Investors to grow allocations to alternatives

20 Aug, 2014

More than 35% of institutional investors intend to increase their exposures to  alternative asset classes, according to data from Preqin.

This comes as almost a third of these investors have grown their investment teams sourcing private equity, hedge fund, real estate and infrastructure opportunities over the past two years. Just 4% of investors had decreased the size of their alternative assets team over the last year.  A growing number of pension funds, for example, are being forced to invest in alternative asset classes, in order to meet their ever growing liabilities.

Investors are most satisfied with private equity with 51% feeling positive about the asset class. However, investors into hedge funds are the least satisfied with 27% complaining that their hedge fund investments had fallen short of expectations. Twelve per-cent of private equity investors and 9% of hedge fund investors said the asset classes had surpassed expectations.

Private equity has displayed solid performance over the last few years. Preqin said the average private equity fund delivered returns of 18% for the one-year period ending in December 2013. Over a ten-year period, private equity has produced median net internal rate of returns (IRR) of 20%, said Preqin.  Sixty-seven per-cent of respondents said they planned to make their next private equity commitment by the end of 2015.

Nonetheless, there are challenges to private equity. Regulation was cited by 30% of allocators as their biggest concern for the private equity industry.  Passage of the EU’s Alternative Investment Fund Managers Directive (AIFMD), which will force AIFMs including private equity firms, to appoint a depositary-“lite” if they wish to continue marketing within the EU, is causing alarm. Solvency II, which will force insurers to hold 49% in capital for any investment in an alternative asset class such as hedge funds and private equity, is also a major issue.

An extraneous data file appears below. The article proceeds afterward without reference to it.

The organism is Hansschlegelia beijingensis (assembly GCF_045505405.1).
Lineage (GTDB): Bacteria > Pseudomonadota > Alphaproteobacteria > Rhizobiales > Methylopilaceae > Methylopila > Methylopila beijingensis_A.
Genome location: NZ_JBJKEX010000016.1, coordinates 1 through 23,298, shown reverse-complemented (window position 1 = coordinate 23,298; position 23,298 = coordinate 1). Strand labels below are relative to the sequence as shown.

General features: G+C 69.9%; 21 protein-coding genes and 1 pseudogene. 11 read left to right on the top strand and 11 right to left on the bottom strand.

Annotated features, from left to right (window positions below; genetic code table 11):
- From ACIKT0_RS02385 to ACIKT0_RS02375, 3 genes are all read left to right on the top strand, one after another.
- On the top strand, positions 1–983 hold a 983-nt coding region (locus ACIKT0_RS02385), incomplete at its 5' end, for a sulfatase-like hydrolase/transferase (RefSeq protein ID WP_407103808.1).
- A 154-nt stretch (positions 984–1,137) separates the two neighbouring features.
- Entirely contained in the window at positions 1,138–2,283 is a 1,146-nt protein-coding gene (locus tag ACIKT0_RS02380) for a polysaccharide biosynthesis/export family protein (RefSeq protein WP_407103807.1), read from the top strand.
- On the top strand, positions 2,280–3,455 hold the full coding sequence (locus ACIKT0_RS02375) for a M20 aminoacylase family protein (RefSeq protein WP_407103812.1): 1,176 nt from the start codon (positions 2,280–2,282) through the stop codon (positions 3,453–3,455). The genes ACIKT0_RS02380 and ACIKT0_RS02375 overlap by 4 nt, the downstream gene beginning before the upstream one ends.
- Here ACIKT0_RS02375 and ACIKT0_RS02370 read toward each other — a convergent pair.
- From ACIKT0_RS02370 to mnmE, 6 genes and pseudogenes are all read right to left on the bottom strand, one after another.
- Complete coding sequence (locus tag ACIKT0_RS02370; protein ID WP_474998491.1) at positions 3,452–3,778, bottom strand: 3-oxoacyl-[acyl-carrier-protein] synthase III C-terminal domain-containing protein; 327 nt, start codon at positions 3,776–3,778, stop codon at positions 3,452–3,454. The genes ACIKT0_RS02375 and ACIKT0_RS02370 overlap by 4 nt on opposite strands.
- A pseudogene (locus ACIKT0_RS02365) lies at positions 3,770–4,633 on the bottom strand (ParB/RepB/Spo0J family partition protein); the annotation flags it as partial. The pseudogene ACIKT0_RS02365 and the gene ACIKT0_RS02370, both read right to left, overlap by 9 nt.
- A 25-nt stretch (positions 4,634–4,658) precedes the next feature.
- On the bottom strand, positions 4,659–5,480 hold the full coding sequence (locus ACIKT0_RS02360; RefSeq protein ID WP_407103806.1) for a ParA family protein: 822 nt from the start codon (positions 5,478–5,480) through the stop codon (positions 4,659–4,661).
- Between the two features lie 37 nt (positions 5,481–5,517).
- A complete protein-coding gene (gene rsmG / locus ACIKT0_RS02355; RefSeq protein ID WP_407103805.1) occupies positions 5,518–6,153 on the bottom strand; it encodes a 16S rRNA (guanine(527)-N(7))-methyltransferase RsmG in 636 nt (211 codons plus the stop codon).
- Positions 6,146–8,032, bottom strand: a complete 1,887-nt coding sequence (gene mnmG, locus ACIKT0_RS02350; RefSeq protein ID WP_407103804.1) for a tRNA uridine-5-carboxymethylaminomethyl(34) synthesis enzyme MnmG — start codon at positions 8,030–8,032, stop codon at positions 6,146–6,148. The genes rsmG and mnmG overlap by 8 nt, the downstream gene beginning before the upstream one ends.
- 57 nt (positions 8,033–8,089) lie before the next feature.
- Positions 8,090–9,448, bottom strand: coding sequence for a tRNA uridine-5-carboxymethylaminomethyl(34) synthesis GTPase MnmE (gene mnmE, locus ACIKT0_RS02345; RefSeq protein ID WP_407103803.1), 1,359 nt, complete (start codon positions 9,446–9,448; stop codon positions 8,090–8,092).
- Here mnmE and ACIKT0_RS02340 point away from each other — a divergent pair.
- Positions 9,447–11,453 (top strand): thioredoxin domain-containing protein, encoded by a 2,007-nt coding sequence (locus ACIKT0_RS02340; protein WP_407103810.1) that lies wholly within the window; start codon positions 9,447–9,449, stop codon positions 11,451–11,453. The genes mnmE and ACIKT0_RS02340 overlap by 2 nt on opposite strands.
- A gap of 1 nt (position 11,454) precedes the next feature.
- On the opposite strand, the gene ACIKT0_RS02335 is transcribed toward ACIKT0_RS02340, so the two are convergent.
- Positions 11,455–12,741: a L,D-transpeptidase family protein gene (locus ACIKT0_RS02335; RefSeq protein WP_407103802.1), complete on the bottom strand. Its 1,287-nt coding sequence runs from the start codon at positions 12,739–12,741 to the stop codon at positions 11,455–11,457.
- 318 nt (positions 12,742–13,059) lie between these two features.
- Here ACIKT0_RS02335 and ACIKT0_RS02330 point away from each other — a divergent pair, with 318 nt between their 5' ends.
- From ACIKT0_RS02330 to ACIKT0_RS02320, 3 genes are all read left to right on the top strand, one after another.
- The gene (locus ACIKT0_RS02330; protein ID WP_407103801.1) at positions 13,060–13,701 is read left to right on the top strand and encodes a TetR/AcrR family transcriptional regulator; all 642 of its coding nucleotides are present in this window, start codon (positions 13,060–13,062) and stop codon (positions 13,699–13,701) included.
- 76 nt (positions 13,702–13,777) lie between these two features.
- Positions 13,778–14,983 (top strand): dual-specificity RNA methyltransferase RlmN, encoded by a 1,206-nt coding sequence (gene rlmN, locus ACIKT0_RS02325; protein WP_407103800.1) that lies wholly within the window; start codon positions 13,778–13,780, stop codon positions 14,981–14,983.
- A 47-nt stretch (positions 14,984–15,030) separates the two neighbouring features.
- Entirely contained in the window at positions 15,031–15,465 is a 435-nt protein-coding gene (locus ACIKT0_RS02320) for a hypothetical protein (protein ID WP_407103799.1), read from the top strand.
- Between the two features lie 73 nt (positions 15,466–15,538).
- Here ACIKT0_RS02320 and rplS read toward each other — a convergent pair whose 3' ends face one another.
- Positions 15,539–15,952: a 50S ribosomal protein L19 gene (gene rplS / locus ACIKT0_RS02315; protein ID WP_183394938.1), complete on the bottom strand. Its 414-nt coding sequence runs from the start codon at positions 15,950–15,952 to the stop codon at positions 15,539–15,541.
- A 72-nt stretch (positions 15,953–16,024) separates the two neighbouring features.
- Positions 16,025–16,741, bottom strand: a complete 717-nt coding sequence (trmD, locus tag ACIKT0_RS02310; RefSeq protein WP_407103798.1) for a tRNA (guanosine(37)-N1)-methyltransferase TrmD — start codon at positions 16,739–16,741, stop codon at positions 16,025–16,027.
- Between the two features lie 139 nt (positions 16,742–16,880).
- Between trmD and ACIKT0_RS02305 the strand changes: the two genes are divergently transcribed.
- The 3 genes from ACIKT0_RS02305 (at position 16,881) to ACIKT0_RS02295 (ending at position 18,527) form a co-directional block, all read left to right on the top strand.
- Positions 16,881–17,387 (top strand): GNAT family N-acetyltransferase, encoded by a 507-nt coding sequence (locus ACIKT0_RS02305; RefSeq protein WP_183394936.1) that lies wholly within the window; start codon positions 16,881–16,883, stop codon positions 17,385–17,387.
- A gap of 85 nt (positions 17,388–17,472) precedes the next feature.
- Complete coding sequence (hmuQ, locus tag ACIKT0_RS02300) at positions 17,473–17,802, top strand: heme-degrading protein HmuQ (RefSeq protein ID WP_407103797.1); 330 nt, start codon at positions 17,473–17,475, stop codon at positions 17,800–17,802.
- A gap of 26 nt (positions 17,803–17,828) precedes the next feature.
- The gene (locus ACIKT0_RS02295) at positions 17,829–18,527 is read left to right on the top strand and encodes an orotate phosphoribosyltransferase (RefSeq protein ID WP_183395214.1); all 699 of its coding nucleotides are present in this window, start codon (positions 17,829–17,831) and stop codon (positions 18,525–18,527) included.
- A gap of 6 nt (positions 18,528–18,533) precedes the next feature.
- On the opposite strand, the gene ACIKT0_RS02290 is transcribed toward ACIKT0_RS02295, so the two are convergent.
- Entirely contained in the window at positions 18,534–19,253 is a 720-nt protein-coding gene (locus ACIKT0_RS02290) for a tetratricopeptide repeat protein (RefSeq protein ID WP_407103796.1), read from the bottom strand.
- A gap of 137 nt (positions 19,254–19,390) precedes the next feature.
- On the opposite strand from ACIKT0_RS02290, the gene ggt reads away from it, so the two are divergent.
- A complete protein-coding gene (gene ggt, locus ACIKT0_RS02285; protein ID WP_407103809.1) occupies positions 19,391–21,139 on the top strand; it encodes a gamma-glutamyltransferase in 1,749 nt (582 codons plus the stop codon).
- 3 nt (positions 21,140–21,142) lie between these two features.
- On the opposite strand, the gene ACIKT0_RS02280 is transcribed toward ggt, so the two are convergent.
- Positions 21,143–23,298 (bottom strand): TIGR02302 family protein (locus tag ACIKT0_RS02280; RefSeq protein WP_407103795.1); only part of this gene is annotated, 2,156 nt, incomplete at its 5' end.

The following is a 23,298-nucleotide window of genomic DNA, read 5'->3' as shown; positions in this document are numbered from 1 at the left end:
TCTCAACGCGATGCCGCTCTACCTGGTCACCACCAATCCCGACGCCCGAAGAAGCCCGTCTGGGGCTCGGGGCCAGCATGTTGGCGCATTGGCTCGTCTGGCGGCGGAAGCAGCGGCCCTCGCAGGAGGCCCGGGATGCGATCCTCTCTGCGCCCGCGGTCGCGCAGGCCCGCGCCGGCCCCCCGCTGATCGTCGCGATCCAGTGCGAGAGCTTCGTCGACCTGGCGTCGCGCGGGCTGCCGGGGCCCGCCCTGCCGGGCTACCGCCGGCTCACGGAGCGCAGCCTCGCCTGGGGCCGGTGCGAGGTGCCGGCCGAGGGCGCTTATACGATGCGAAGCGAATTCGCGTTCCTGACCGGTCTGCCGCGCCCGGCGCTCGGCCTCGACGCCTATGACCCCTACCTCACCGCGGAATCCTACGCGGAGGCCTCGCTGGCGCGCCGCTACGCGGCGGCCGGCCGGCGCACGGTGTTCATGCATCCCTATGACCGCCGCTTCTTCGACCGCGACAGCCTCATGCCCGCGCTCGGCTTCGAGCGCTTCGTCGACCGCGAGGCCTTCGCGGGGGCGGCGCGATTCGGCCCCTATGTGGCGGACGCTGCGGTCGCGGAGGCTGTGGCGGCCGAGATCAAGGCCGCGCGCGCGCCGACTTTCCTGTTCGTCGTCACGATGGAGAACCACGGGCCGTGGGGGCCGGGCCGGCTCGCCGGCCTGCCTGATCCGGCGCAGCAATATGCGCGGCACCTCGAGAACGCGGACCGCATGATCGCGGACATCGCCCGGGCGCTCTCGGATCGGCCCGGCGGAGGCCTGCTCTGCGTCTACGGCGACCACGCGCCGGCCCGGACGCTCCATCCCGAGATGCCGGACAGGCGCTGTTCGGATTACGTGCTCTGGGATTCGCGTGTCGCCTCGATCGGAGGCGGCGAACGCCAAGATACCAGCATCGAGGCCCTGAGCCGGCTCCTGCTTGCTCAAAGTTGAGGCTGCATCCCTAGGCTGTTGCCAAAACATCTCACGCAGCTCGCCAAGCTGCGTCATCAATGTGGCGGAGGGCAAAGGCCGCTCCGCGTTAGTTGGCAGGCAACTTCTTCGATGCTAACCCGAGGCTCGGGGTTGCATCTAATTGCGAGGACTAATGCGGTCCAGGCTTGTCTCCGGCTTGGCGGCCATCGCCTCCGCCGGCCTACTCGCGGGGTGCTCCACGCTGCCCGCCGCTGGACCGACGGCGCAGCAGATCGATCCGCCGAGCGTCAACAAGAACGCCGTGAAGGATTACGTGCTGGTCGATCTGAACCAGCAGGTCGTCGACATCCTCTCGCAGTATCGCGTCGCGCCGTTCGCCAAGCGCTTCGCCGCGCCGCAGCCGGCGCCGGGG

While the majority of respondents felt the interests of general partners (GPs) and limited partners (LPs) were aligned, a sizeable minority felt the contrary. Thirty-seven per-cent of investors told Preqin there was a lack of alignment of interests between LPs and GPs, a 14 percentage point increase since 2013.

Management fees continue to be an area of contention with 54% of allocators stating fund terms needed to be improved. Regulators are taking note of fees and expenses at private equity firms too. A speech in May 2014 by Andrew Bowden, director of the Office of Compliance Inspections and Examinations at the Securities and Exchange Commission (SEC), identified potential conflicts of interest between private equity firms and their investors over fees, expenses and portfolio company valuations. There are concerns at the SEC that some private equity shops are charging investors unfairly for expenses.

The SEC has recently been questioning private equity managers about their deals and fees dating all the way back to 2007. There is speculation the US regulator could clamp down on private equity fees following its announcement back in 2013 that it would be reviewing the fees and expenses’ policies at hedge funds amid concerns that travel and entertainment costs, which should be borne by the 2% management fee, were in fact being charged to end investors.